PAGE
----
Following the Washington Post’s report that Alabama Senate candidate Roy Moore molested a 14-year-old girl in 1979 and romantically pursued other teenaged women in his 30s, Republicans are calling on Moore to step down from his upcoming Senate race against Democrat Doug Jones.
Moore has denied the allegations, calling them “absolutely unbelievable” during a Veterans Day event on Saturday, and is refusing to voluntarily step down from the Senate race.
“We do not intend for the Democrats or establishment Republicans or anyone else [to] stop this campaign,” Moore said Saturday, as quoted by NBC News. “They are desperate.”
In the midst of a firestorm surrounding the scandal, Republicans in Congress and at the state level have denounced the allegations against Moore, with some calling on the candidate to step aside immediately and others hedging their admonitions, calling on Moore to only step down if the allegations are found to be true.
Here’s a running list of the Republicans who have denounced Moore so far, whether they’ve called on him to step down immediately, said he should step down if the allegations are true, or pulled their endorsements of the candidate.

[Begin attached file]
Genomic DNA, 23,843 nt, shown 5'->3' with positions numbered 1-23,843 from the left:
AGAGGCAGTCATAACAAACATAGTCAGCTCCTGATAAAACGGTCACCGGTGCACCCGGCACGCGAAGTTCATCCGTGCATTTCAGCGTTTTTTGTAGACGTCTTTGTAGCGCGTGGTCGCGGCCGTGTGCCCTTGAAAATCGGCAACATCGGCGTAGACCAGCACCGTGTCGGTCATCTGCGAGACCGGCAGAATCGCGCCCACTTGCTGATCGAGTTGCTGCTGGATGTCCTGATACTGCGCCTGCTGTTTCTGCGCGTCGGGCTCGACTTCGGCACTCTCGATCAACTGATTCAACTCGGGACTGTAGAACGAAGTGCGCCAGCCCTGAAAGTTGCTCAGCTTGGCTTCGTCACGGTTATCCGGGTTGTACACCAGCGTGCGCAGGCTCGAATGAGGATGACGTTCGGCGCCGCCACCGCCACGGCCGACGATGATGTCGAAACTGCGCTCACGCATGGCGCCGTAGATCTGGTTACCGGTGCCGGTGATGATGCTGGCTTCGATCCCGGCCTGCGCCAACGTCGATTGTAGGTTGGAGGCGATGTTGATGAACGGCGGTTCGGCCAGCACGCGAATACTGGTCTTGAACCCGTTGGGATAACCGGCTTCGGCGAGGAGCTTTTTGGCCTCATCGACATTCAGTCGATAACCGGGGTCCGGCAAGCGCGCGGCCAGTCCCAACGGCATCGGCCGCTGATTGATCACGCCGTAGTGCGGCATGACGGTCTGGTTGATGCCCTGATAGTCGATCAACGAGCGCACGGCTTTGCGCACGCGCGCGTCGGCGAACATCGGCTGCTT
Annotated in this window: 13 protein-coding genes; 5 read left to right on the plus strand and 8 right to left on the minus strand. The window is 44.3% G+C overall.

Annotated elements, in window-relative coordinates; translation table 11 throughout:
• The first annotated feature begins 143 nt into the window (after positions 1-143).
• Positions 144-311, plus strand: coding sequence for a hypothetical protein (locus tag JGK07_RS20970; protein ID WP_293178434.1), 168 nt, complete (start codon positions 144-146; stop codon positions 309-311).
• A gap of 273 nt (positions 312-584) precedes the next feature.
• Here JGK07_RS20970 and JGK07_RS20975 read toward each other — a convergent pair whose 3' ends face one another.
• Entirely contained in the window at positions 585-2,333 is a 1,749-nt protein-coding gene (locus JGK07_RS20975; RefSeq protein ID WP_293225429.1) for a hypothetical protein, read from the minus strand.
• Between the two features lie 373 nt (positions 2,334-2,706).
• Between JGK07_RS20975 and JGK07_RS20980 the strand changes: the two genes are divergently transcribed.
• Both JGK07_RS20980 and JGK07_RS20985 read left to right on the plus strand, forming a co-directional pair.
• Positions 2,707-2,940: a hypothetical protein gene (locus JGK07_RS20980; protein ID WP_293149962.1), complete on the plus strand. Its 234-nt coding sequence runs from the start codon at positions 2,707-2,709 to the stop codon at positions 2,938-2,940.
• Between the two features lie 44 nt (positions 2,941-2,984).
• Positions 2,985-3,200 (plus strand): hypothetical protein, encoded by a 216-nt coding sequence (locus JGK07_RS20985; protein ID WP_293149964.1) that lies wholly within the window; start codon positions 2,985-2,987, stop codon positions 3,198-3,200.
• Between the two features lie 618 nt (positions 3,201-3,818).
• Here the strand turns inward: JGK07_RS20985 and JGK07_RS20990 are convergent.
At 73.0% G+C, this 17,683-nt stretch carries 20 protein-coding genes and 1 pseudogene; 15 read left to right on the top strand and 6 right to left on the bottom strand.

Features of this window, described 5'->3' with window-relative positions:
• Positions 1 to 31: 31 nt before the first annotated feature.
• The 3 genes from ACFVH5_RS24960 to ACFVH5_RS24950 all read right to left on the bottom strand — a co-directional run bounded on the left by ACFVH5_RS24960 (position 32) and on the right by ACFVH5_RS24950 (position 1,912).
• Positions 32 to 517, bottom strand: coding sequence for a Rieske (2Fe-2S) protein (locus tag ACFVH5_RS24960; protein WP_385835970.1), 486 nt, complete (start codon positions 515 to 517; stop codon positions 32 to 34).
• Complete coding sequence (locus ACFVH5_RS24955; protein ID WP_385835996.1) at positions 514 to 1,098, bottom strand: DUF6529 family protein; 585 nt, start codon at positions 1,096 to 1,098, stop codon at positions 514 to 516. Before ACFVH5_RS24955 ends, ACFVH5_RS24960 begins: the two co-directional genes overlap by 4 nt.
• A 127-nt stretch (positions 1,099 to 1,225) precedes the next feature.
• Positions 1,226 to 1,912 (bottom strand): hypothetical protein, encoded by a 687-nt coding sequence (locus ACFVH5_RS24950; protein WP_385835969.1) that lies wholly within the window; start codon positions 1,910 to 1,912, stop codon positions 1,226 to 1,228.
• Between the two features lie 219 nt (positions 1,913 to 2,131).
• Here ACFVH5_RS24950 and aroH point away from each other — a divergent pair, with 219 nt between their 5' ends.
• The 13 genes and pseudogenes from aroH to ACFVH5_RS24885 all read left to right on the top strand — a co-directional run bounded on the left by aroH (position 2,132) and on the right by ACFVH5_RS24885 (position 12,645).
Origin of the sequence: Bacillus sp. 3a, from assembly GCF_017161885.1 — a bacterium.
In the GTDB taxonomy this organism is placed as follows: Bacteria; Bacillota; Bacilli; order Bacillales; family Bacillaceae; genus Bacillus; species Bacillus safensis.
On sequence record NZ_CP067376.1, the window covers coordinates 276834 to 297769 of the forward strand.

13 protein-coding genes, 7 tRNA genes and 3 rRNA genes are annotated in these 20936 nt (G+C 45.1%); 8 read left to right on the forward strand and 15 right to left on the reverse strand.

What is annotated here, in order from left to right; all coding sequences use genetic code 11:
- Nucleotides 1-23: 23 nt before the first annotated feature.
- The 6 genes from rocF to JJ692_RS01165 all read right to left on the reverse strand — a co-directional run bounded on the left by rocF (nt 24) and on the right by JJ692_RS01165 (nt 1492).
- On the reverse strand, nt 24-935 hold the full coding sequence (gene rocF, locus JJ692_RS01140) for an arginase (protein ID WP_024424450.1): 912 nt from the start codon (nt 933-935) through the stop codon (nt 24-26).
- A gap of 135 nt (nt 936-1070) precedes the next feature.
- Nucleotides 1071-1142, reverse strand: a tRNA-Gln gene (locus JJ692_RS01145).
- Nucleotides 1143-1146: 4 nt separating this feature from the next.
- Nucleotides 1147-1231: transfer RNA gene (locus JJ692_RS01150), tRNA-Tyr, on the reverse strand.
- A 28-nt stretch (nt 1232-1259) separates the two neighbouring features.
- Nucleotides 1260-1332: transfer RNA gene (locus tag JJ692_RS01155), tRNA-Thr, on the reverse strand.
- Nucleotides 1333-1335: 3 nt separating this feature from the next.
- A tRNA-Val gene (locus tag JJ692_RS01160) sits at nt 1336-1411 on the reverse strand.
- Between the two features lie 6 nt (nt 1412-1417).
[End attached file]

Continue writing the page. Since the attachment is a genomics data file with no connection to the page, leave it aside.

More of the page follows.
U.S. Attorney General Jeff Sessions: Speaking before the House Judiciary Committee on Tuesday, Sessions said he believed Moore’s accusers.
Speaker of the House Paul Ryan: On Tuesday morning, Speaker Ryan said Moore should “step aside,” citing the credibility of the accusations against him.
Sen. Lindsey Graham (R-S.C.) On Monday evening, Graham reportedly questioned Moore’s efficacy if elected to the senate, and maintained that the GOP’s nominee should step aside for the sake of Alabama, according to Fox News.
Sen. Thom Tillis (R-N.C.) Late Monday afternoon, Tillis tweeted that Moore should “immediately withdraw from the race.”